I thought it was such a great idea when Christina told me that she wanted to make the bouquets and boutonnières herself for the wedding. I’ve never thought about buying flowers to arrange myself, so I was interested in visiting the Chelsea Flower Market to see what a wholesale flower market has to offer. The Market opens very early – at 5AM which is usually when professionals such as retailers and event planners stop by and closes at 11AM. I wasn’t really sure what to expect. When I think of a market, I think of the ones that take place during the weekend in Antwerp. At the markets I’m used to, vendors set up tables and kiosks outside in an open area and sell their product. But the Chelsea Flower Market is basically one street filled with flower shops that specialize in certain type of plants, aka roses, exotic, potted, orchids, etc. You can browse outside the shop or in their freezing interiors (if you visit be sure to bring a sweater!) in order to find the perfect pieces to make your arrangement. We spent over an hour visiting every shop to find Christina’s dream flowers 🙂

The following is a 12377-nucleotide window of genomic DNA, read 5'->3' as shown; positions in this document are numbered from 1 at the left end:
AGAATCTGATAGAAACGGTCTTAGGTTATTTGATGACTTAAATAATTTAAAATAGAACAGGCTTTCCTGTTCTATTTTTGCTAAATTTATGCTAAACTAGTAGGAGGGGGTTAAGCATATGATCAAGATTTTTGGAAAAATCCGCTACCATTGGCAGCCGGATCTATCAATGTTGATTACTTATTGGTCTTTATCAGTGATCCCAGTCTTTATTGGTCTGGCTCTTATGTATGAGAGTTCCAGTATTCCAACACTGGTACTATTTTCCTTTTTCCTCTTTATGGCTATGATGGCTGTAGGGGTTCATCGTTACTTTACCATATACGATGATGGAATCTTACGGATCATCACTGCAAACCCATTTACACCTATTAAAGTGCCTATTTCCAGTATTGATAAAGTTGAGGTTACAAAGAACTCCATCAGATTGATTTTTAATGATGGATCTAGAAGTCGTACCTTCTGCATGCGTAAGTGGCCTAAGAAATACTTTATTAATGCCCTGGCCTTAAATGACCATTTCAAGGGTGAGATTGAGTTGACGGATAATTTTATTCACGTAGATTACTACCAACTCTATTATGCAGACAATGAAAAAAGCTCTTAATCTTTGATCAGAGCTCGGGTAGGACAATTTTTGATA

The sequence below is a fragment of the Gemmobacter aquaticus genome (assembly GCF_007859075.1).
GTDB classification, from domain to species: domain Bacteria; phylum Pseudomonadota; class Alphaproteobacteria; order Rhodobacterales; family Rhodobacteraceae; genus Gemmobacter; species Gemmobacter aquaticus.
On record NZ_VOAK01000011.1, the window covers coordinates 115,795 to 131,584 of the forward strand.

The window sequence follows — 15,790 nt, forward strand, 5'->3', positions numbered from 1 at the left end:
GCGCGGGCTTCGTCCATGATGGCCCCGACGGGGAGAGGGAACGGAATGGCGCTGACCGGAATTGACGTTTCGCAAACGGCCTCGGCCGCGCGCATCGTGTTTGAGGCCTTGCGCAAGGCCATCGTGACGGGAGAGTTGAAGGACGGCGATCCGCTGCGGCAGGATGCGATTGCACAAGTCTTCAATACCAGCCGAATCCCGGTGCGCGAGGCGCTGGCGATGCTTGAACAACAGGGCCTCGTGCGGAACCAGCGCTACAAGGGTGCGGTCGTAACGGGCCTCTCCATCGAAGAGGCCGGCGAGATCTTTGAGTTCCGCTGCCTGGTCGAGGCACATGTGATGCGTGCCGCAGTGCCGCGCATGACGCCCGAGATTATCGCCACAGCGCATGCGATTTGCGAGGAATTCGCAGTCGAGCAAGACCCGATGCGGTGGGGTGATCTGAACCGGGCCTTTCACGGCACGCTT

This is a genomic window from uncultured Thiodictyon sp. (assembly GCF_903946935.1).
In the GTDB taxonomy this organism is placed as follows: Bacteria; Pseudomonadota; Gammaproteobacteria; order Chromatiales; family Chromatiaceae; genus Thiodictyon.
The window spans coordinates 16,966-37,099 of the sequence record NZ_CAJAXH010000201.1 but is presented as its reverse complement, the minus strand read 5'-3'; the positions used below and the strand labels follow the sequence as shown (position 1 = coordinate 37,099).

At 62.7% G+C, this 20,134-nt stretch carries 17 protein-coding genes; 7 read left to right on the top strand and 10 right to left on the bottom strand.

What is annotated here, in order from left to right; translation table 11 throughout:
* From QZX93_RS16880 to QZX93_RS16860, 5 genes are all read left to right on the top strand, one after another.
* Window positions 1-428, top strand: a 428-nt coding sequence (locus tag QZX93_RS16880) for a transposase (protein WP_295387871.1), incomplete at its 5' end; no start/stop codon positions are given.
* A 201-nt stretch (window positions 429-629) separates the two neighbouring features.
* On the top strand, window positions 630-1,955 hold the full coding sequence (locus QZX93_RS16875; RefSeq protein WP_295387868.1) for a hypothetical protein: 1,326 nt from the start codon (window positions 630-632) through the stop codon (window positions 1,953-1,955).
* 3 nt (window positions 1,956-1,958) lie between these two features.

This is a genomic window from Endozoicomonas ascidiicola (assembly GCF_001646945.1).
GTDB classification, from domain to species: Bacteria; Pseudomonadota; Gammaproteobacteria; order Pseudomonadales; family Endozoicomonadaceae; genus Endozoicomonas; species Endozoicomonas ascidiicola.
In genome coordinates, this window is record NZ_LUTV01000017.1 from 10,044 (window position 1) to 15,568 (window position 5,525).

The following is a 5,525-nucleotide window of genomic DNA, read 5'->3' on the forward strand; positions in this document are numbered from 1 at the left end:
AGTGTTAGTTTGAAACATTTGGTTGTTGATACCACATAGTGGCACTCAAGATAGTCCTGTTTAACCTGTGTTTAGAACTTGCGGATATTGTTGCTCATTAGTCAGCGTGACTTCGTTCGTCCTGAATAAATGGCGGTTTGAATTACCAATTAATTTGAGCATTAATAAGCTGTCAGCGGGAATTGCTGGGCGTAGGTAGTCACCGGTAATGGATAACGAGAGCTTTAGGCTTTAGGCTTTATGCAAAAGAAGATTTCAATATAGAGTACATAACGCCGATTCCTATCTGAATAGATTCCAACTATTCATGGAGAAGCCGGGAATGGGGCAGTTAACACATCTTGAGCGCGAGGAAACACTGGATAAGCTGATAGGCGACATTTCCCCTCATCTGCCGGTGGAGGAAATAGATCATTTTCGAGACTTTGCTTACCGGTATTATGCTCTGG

After the Chelsea Flower Market we headed over to Brooklyn to Prospect Park for the rehearsal. Christina and Rafael were married in the Japanese Garden of the Brooklyn Botanical Gardens. Such a lovely spot! That evening we celebrated with a rehearsal dinner at Lil Frankie’s for a delicious Italian meal. I don’t have any photos from the rehearsal dinner but maybe I’ll find some later!
For our second day in Düsseldorf, we went for a cruise along the Rhine River. If you do an image search of Düsseldorf, Germany you can’t help but find photos of Frank Gehry’s Neuer Zollhof, comprised of three buildings that curve and lean made of white plaster, stainless steel, and brick, and the Rheinturm, Düsseldorf’s landmark and the world’s largest digital clock. I didn’t want to leave the city without seeing both! Luckily they’re located along the Rhine River and we were able see them on our cruise. After our hour boat ride, we went to one last brewery, Im Füchschen, for altbier and schnitzel. A perfect, relaxing way to end our weekend trip!